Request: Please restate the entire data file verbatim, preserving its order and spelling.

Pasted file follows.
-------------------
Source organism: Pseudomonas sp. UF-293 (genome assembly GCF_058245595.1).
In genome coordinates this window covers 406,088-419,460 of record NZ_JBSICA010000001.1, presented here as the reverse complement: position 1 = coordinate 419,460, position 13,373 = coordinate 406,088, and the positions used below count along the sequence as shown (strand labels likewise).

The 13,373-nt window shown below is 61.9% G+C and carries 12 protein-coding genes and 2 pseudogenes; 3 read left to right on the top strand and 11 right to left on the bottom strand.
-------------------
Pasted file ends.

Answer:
Source organism: Pseudomonas sp. UF-293 (genome assembly GCF_058245595.1).
In genome coordinates this window covers 406,088-419,460 of record NZ_JBSICA010000001.1, presented here as the reverse complement: position 1 = coordinate 419,460, position 13,373 = coordinate 406,088, and the positions used below count along the sequence as shown (strand labels likewise).

The 13,373-nt window shown below is 61.9% G+C and carries 12 protein-coding genes and 2 pseudogenes; 3 read left to right on the top strand and 11 right to left on the bottom strand.